19th Annual Ann Katz Festival of Books & Arts

DATES

October 23 to November 13



The JCC’s 19th annual Ann Katz Festival of Books & Arts is a three-week festival featuring local, national and international authors, films and filmmakers, performing artists and fine artists. The highlight of this year’s festival is an appearance by Chuck Todd, NBC News political director, moderator and managing editor of Meet the Press, the flagship Sunday morning public affairs program and the longest-running broadcast in television history. Tickets to A Conversation with Chuck Todd on Wednesday, Oct. 25, are $25 per person for general admission. Most events are $10 per person unless noted otherwise.

Events:

  • Oct. 23, 7 pm - Stephen Tobolowsky, author of My Adventures with God
    Quintessential character actor, Stephen Tobolowsky has appeared in more than 100 movies and 200 television shows including unforgettable roles in Silicon Valley, Mississippi Burning, Glee and Groundhog Day (Ned Ryerson). He is also a consummate storyteller – warm, funny and profound.
  • Oct. 25, 7 pm - A Conversation with Chuck Todd
    $25
    Chuck Todd is NBC News political director, moderator and managing editor of Meet the Press, the flagship Sunday morning public affairs program and the longest-running broadcast in television history. Todd was chief White House correspondent for NBC, becoming political director in March 2007. A self-described political junkie, he has earned a reputation as one of the most passionate journalists and sharpest analysts in America, named the “Most Powerful Journalist in Washington” (GQ magazine, 2012).
  • Oct. 26, 7 pm - Mickey’s Corner with Indianapolis Mayor Joe Hogsett
    The Indianapolis Business Journal’s Mickey Maurer reprises the Emmy Award-winning Mickey’s Corner with special guest, Indianapolis Mayor Joe Hogsett. Sponsored by Congregation Beth-El Zedeck.
  • Oct. 28, 8 pm - FILM: “Presenting Princess Shaw”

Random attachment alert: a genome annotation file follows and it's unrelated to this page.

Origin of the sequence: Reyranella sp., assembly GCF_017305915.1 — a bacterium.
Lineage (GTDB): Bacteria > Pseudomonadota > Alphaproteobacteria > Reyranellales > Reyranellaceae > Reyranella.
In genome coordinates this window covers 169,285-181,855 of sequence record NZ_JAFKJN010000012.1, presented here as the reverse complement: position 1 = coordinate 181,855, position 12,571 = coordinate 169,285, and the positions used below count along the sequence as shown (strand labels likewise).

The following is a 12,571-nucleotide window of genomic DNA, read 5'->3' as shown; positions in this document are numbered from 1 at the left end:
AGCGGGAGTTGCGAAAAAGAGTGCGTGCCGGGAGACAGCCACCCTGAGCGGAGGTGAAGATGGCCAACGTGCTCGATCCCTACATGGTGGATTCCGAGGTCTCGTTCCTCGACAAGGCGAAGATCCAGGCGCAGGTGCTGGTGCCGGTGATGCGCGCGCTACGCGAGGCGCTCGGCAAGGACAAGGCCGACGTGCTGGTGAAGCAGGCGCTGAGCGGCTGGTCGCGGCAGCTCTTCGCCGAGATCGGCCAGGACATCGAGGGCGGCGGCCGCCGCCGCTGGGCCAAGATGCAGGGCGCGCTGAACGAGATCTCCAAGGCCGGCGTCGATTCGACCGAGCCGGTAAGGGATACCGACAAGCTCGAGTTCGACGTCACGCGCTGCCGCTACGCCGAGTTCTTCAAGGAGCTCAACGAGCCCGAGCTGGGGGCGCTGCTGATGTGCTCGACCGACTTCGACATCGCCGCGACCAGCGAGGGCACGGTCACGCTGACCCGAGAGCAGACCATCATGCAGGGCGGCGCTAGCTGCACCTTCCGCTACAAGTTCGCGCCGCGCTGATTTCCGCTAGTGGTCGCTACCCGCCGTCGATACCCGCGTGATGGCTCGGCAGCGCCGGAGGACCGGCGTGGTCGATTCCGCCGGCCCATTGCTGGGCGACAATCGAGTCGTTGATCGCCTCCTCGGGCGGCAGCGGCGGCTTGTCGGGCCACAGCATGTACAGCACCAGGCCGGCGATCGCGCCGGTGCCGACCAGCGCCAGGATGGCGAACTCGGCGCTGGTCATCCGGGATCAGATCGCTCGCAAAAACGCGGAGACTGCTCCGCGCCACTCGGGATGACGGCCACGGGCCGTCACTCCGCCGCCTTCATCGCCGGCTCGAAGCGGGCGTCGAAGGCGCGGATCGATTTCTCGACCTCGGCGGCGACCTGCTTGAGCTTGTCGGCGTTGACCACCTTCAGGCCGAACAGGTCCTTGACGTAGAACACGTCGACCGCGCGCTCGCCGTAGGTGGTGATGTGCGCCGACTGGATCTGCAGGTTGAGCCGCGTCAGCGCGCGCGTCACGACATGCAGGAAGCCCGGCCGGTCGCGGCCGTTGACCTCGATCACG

The true story of Samantha Montgomery who cares for the elderly in one of New Orleans’ toughest neighborhoods by day and writes and sings songs as Princess Shaw on YouTube by night. She is discovered on the other side of the world by Ophir Kutiel, a composer, musician and pioneering video artist known as Kutiman who creates video mash ups of amateur YouTube performers. Two strangers, almost 7,000 miles apart, begin to build a song that becomes a viral sensation of generosity, compassion and the fight of a talented singer never to give up on her dreams. A Unity Project event. The mission of The Unity Project is to build respect and understanding between various communities, especially the black and Jewish communities, through dialogue and the arts. Partners include the JCC, The Indianapolis Urban League, the Efroymson Family Fund, the Jewish Community Relations Council and Starfish Initiative.
  • Oct. 29, 2-4 pm - Super Hero Palooza
    A family celebration for adults and kids of all ages. Create your own super-powers, come in costume, enjoy our superhero photo booth, read super hero books and so much more. This event is in partnership with Barnes & Noble.
  • Nov. 1, 7 pm - Jonathan Eig, author of Ali: A Life
    The definitive biography of an American icon, from a New York Times best-selling author with unique access to Ali’s inner circle. Described by Ken Burns as a “one of America’s master storyteller,” Eig presents a story about race, about a brutal sport, and about a fascinating man who went from one of the most despised men in America to one of the most beloved.
  • Nov. 2, 5:30-7 pm - Art Gallery Opening Reception featuring work by Cindy Wingo
    Wingo is creating new artwork inspired by the content from this year’s Ann Katz Festival of Books & Arts. “I paint what I feel not what I see, using acrylics due to their quick drying time which allows me to layer my images. I mix gallons of black and white exterior house paints with my acrylics to erase and build color. I have always believed that natural shapes are perfect even with their sometimes imperfect appearance. I use them as a resource for my work.”
  • Nov. 4, 8 pm - The Juniper Tree